• Showering hurts. I was so unprepared for this. Yet another coping mechanism down the drain. (Ha ha). Hot water on rock hard breasts sucks. I washed my hair several times those first weeks in lukewarm water without letting the water come anywhere near the front of my body. That’s talent.
  • Eating is one handed – all food, in a bowl, with a spoon, pre-made and delivered to the correct side of the body by above mentioned caregivers.
  • You may be lying down, with your shirt off, for 30+ days. I was. You will not go to the spa or the movies, as Gloria and Jay do. I tried to wear a shirt for meals, for the sake of I don’t know dignity? Respect for the farmers? If I got 5 minutes to eat with others, this feeling of cloth on nipple was temporarily endured and even in this I did not always succeed. My husband was kind enough to tell me he enjoyed the view, which at least caused a small and grateful smile.
  • While lying down, you are likely lying on wet sheets. The first time I leaked milk on my sheets I stripped the bed and washed it. It didn’t take me long to figure out how unsustainable a plan that is.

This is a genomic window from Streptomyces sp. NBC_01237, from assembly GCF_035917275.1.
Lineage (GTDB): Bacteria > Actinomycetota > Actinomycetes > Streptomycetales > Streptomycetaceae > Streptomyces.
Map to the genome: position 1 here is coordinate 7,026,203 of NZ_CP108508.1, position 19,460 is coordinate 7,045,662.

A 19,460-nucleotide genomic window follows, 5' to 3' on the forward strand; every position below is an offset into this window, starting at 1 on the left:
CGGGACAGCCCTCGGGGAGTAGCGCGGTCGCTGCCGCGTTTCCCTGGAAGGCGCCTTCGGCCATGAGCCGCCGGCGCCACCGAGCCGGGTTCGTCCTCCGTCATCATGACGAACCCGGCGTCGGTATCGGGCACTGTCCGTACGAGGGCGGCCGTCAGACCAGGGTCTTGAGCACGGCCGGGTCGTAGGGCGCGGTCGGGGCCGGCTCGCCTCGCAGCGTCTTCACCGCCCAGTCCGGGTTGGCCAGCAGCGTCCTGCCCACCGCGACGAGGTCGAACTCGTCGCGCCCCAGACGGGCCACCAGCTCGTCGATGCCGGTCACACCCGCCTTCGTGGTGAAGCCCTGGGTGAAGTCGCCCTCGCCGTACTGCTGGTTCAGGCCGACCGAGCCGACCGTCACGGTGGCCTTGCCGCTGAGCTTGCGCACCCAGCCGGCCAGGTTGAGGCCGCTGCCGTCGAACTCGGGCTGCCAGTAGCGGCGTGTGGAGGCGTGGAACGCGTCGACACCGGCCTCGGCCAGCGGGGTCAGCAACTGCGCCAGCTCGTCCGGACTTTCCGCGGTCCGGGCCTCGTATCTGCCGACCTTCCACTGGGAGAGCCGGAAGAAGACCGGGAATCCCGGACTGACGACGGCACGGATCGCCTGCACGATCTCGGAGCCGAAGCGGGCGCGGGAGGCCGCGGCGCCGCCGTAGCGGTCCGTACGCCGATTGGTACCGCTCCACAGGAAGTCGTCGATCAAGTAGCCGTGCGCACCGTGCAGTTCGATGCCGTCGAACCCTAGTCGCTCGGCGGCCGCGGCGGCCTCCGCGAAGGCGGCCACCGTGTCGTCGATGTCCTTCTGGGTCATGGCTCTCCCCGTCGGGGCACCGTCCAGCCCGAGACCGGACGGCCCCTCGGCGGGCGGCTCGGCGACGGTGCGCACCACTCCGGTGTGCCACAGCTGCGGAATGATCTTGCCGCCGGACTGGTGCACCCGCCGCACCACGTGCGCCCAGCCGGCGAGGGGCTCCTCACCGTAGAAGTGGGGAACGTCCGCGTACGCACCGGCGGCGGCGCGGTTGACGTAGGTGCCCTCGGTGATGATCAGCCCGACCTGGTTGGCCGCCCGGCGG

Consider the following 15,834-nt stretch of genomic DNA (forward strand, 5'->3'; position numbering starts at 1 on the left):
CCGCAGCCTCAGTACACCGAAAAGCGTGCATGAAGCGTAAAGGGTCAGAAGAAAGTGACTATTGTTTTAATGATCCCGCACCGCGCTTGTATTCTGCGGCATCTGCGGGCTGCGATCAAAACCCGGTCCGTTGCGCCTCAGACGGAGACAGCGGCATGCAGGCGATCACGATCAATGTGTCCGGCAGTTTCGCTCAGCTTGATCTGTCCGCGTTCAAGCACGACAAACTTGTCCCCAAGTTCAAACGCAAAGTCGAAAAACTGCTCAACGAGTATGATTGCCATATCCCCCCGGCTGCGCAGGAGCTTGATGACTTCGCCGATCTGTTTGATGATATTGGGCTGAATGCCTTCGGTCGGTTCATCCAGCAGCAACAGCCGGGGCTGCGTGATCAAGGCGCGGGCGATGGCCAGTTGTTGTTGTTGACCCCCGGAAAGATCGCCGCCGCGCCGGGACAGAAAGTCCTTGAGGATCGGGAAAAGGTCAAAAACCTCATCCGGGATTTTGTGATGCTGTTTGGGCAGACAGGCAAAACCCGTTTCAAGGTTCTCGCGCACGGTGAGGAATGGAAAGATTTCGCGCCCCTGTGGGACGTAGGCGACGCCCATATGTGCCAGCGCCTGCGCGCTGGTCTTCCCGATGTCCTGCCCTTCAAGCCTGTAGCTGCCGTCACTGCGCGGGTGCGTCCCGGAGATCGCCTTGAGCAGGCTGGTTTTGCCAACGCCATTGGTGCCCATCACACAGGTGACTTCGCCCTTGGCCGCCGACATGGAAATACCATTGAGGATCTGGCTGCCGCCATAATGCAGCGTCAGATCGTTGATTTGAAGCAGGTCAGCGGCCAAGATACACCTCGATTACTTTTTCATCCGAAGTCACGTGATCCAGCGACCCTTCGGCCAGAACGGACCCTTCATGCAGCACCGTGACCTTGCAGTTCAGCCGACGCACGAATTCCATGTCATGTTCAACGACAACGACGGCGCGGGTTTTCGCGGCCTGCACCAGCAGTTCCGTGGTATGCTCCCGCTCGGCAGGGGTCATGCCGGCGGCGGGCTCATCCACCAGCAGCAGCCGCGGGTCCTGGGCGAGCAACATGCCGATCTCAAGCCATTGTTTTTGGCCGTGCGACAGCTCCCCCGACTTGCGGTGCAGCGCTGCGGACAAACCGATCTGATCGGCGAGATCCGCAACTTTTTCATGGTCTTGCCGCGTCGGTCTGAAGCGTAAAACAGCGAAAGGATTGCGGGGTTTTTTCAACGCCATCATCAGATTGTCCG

• The day the 3-week growth spurts hits you will likely be unprepared. Maybe, you’ll have planned a visit to your old workplace, which may be a school full of children who want to see you and baby. When baby begins to stir in his carrier, you may find yourself waving quickly and dismissing dear old students so you can make your way to the storage closet at the back of the science lab, where 3 adults, including you, will work together to get baby out of carrier, calmed down, fed, changed and nursed again only to emerge 45 minutes later a stronger, though unsettled woman.